Saturday, November 14, 2015
The Case Against Memoir
Writing a memoir requires a cast of mind that can make you more concerned with observing your life than living it. Of course, even fiction writers can become more interested in how their experiences will become part of their work than they are in having the experiences themselves. A kind of double consciousness then develops, and you are less focused on the girl smiling at you across the room than with how, or if, you can fit her into Part 1, and if she should go before or after Chapter 2. Of course, some people (neurotics and those with anxiety disorders come to mind) live life with that kind of painful self-consciousness anyway, and perhaps writing is a reward, or a relief valve, for that continual reflexive reflection.
And what of spending all your time looking back at your life? My Dad used to only scrape the ice of the front windshield on cold days before he went to work, and I would try to reprimand him for it. His invariable response was that he was not going to drive to work in reverse.
Still, the backwards looking tendency smacks of the self-consciousness mentioned above. And shouldn’t you be looking forward in life at least until everything gets boring at 40? My nephew, when he was four or five, used to talk with the world weariness of an old salt about “when I was little.” I tell him this and he laughs, and doesn’t use that phrase around me anymore, although I know that at 17 he looks back at 7 as if across an abyss of history so wide he could never successfully cross it, even in his mind. And I am glad he doesn’t want to. Don’t write your life yet, little guy (OK, 6 foot and 185 pounds now, but still my little guy), live it while you can.
Memoirs can be mere lurid exhibitions, tawdry and obscene pandering. Think of the “CHILD CALLED IT” series, which I tried to read but felt like I was hanging around a particularly gruesome highway accident scene. Such a non-stop depiction of abuse comes off as a celebration of the very abuse it purports to be crusading against, and reading it make me feel like a minister crusading against pornography by collecting all the dirty magazines he was going to shut down.
I also don’t like memoirs that are therapy, rants of rage and shame, attempts at revenge, that come off as shrill, with the authors naked in their pain, animals caught in a trap we never see them escape, becoming objects of pity instead of pathos.
William Gass, in THE ART OF SELF: AUTOBIOGRAPHY IN THE AGE OF NARCISSISM (Harper’s , May ’94), talks about how both fiction and history turned inward and psychological in what he calls the Age of the Novel. We became concerned more than with merely what men did, but what they felt, their motives, their feelings. Gass sees this as a bad thing, although his writing is so elliptical and dense it was hard for me to figure out exactly why. It seemed he is saying that what famous men do is more important than what ordinary men feel. He says: “History became a comic book, and autobiography the confessions of celluloid whores.”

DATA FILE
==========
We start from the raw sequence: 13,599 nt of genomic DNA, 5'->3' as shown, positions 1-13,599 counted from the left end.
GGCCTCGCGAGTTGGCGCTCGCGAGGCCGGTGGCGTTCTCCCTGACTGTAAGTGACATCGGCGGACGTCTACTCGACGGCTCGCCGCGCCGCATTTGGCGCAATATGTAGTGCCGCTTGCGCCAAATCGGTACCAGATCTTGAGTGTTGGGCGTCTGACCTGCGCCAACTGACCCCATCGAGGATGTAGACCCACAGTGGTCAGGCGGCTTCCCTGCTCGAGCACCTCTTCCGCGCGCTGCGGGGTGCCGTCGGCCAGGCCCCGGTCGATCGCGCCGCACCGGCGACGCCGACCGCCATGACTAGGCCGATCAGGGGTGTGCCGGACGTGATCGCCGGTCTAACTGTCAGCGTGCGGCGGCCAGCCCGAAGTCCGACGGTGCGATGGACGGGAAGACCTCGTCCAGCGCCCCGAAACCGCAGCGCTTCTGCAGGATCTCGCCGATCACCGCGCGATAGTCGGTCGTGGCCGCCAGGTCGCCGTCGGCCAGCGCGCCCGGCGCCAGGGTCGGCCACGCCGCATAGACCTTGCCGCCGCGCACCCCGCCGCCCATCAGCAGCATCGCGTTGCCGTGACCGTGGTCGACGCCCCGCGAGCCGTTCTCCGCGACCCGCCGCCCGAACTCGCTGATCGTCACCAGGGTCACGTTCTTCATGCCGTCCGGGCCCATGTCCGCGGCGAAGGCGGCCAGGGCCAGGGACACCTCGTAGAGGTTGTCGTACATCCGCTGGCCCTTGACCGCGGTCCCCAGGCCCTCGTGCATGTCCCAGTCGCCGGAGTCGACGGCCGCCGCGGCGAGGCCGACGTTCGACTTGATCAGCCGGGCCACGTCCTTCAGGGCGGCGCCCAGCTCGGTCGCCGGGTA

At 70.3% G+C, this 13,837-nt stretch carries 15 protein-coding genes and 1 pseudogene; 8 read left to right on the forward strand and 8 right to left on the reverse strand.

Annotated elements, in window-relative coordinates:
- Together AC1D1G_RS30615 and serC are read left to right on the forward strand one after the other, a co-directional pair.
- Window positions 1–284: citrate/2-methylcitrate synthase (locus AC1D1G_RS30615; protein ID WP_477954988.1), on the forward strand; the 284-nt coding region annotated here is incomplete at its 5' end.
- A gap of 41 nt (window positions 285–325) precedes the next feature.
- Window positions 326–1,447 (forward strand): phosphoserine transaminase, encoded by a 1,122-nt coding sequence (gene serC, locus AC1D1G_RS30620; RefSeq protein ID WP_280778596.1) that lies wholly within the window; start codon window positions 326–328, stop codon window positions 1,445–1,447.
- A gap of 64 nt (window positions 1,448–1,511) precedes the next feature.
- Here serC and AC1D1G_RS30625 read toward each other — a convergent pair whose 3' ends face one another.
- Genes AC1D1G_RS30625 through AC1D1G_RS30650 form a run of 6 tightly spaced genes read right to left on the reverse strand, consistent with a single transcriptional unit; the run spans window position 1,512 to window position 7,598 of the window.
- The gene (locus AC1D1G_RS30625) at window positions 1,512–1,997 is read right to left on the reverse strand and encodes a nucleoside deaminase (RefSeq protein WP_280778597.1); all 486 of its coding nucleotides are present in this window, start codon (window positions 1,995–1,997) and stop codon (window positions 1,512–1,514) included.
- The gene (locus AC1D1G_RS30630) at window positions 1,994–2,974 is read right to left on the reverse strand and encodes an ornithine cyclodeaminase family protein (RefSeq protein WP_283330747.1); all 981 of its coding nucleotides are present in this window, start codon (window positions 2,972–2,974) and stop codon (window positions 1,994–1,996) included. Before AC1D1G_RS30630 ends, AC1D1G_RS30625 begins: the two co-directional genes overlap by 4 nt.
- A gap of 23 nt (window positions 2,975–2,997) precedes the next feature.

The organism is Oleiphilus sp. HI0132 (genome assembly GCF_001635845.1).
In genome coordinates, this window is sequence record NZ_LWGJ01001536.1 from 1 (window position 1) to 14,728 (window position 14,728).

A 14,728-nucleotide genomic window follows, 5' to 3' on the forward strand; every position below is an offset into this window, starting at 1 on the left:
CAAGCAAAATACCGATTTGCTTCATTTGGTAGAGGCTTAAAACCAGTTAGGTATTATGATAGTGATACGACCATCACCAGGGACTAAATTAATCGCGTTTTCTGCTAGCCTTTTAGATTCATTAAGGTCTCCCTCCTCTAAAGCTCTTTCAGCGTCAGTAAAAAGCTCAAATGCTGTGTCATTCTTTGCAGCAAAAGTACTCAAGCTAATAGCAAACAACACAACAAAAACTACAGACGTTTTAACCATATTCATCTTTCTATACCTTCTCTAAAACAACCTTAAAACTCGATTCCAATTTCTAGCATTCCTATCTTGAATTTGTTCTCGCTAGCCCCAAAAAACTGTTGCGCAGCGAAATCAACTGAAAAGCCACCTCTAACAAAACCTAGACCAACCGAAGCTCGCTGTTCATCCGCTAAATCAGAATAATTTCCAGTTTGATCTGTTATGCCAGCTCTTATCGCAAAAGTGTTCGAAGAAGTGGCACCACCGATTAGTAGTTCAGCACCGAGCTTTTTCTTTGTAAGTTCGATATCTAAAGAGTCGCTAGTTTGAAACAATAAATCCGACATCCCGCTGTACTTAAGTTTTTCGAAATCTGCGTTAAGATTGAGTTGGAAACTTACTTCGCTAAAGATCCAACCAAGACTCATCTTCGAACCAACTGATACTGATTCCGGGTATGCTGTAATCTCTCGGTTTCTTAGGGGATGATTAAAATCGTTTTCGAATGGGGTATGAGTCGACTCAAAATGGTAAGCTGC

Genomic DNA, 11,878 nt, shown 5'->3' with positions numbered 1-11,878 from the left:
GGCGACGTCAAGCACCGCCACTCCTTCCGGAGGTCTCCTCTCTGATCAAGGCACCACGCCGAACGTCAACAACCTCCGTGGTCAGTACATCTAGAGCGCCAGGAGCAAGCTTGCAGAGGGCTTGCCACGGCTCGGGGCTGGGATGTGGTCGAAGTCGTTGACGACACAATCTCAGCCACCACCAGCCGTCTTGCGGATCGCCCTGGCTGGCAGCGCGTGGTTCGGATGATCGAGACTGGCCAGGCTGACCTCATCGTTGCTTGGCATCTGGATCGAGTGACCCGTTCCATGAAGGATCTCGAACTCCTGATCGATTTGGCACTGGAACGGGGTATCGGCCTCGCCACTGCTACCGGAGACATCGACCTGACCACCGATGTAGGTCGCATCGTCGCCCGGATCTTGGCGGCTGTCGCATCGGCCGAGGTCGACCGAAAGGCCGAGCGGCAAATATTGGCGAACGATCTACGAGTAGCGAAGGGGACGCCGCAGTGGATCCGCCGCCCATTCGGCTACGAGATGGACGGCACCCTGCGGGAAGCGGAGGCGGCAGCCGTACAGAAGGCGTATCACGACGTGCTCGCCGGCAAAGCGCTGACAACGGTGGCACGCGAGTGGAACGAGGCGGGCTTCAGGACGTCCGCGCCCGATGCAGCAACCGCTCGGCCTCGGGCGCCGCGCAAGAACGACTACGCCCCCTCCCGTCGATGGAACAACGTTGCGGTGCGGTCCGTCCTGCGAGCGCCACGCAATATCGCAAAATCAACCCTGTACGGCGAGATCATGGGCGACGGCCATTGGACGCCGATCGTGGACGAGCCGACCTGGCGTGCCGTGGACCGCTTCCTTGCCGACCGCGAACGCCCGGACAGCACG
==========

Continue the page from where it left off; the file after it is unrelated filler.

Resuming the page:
Memoir is all the rage in writing workshops now, and that is fine if you love to write and want to explore your ability to do so. But don’t quit your day job, and don’t expect it to repair your relationships. I don’ t think they have the power to do that. If there was going to be some sticky-sweet scene of reconciliation it probably would have happened already, so don’t launch the book with that as a goal. Mary Karr, in THE ART OF MEMOIR, talks of how she vetted everything she wrote with her mother and sister as she was writing THE LIAR’S CLUB, and the process not only didn’t drive them all apart, it brought them closer together. Still, for the most part, if memoir has any power at all, it is to heal the wounds left by the relationships, but not the relationships themselves.
In terms of therapy, once again, I think it is important to see the difference between reflection and rumination. Going back to the past to understand it, maybe to overcome it, or at least put it away, is different from going back again and again to re-experience shame and fear and anger. When Freud talked of catharsis, he didn’t mean that you were supposed to trigger those feelings over and over again until you had beaten them out of yourself, but to change your perspective, your vantage point, your relationship to what happened. Maybe that is what memoir ideally does for the writer and, vicariously, for the reader.
Gass goes on to say that “an honest autobiography is as amazing a miracle as a doubled sex [a hermaphrodite] and every bit as much a freak of nature.” Even if Gass is right, and true self-knowledge is not possible, the attempt to acquire what knowledge we can is not a wasted effort. More self knowledge is better than less, makes you more able to navigate the social world successfully, keeps you from being an asshole, maybe, even if you can never achieve complete self-awareness. Writing anything is like living itself—doomed to failure and death. That doesn’t mean you don’t take a whack at it while you have the chance.
© Mike Welch 2015